Sharov also traced large puffs of soft tissue anterior to the right free fingers and lateral to the left ankle (Fig. 1c). These have been ignored ever since.

Unwin and Bakhurina (1994)
echoed Sharov’s observations in an international publication, Nature (Fig. 1d), focusing on the membrane attachment to the ankles and the uropatagium stretching between them and the lateral toes, already extremely bent as in most basal pterosaurs. Unfortunately, less data, rather than more, was presented. And pterosaur workers were left scratching their heads. How does an embryo develop a membrane between the two hind limbs and not attach to the tail (as in bats)? Was the cloaca above or below this membrane? How could a pterosaur walk bound like this? How could it fly bound like this?

Figure 4. Sordes wing drift hypothesis from Peters (2002) which attempted to show that the wings and uropatagia of Sordes were more like those of other pterosaurs than the other way around. The very deep uropatagia are misinterpretations prior to the realization that the left brachiopatagium (main wing membrane) was displaced to the ankle area.

Figure 1. Sordes wing drift hypothesis from Peters (2002) which attempted to show that the wings and uropatagia of Sordes were more like those of other pterosaurs than the other way around. Unfortunately the very deep and hairy uropatagia are misinterpretations prior to the realization that the left brachiopatagium (main wing membrane) was displaced to the ankle area (Figure 3). Click to enlarge.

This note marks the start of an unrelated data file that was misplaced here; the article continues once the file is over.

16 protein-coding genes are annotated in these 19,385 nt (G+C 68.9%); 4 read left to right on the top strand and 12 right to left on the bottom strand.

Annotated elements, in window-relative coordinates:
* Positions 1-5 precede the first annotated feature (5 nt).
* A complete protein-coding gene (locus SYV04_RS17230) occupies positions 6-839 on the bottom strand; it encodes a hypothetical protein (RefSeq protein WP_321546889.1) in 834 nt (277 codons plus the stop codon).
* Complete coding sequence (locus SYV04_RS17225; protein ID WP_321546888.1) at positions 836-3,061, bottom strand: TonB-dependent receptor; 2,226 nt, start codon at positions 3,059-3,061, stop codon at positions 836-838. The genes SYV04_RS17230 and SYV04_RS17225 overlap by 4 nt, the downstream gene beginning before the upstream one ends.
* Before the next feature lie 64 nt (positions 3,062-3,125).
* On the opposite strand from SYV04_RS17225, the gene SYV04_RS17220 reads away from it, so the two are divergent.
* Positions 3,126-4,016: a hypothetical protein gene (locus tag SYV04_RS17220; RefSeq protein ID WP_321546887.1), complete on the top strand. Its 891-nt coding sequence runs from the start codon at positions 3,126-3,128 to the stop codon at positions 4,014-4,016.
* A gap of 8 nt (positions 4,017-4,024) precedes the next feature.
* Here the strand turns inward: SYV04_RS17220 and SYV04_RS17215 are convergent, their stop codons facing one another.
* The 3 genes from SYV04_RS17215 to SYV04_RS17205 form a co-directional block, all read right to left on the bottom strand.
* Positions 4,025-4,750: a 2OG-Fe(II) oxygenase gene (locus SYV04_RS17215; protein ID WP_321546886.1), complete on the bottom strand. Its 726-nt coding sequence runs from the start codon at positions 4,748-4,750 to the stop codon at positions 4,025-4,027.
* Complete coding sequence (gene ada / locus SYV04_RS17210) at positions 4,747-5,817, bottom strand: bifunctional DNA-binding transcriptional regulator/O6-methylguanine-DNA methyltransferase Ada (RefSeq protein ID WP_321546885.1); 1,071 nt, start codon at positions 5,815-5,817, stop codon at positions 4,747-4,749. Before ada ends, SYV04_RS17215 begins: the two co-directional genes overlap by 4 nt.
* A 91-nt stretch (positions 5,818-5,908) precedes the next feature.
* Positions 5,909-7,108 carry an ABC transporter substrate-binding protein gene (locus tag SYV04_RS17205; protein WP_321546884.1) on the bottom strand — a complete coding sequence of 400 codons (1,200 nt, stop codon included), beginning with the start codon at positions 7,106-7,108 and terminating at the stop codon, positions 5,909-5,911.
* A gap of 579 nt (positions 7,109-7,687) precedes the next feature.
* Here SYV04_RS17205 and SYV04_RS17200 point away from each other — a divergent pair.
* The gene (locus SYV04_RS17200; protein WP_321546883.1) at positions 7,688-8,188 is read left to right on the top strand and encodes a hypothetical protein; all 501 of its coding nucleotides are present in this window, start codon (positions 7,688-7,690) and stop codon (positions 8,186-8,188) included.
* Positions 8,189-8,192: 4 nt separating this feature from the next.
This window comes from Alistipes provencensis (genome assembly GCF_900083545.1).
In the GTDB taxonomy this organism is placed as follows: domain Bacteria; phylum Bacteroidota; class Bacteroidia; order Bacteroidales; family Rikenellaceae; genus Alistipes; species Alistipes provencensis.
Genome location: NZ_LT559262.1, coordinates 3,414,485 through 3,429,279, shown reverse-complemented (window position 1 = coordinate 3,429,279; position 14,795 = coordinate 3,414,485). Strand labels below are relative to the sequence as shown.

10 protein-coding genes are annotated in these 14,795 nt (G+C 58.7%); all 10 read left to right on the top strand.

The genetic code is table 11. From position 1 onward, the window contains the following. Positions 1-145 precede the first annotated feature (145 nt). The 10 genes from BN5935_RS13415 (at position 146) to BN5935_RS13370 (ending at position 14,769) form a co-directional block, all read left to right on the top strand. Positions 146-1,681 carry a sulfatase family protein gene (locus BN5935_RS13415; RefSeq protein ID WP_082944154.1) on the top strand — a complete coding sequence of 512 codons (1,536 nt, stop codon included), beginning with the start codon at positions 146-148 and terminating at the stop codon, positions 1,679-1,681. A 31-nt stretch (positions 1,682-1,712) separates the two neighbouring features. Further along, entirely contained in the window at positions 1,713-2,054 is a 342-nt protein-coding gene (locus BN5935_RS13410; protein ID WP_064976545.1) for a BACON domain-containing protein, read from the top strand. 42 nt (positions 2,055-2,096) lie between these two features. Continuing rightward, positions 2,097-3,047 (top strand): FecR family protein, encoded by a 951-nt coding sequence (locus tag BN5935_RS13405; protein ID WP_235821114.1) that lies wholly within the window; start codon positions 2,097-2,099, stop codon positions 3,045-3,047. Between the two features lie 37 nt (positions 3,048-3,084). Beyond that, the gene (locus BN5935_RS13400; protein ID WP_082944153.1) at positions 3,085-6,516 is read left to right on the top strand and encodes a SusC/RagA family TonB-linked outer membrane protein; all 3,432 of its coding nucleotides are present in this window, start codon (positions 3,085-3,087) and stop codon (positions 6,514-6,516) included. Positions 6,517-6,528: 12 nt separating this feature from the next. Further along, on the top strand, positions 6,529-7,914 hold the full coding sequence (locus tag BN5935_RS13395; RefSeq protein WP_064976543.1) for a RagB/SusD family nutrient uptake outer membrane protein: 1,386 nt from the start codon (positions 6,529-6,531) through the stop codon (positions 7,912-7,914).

Peters (1995)
suggested that some elements of Sordes had taphonomically drifted. Moving the elements back to their purported in vivo positions created a morphology more like that of all other pterosaurs. Unfortunately some identification mistakes were made due to inexperience and working with low resolution second hand data, but further work demonstrates the basic idea of taphonomic shifting was sound.

Figure 1. Sordes interpreted by me in Nature 1995. At that time. remember, no one had ever heard of a uropatagium. And the purported "fact" that this flap of skin spanned the hind limbs without connecting to the tail seemed pretty hard to swallow for a majority of paleontologists. The only images available were small and indistinct. Even so, an attempt was made here to understand the taphonomy of the specimen and how it came to sport such a strange autapomorphy that has not been seen since on any pterosaur fossil. Despite the sincerity of this effort, it includes several mistakes rectified now in ReptileEvolution.com/sordes.htm after publication of the specimen in a larger format with higher resolution.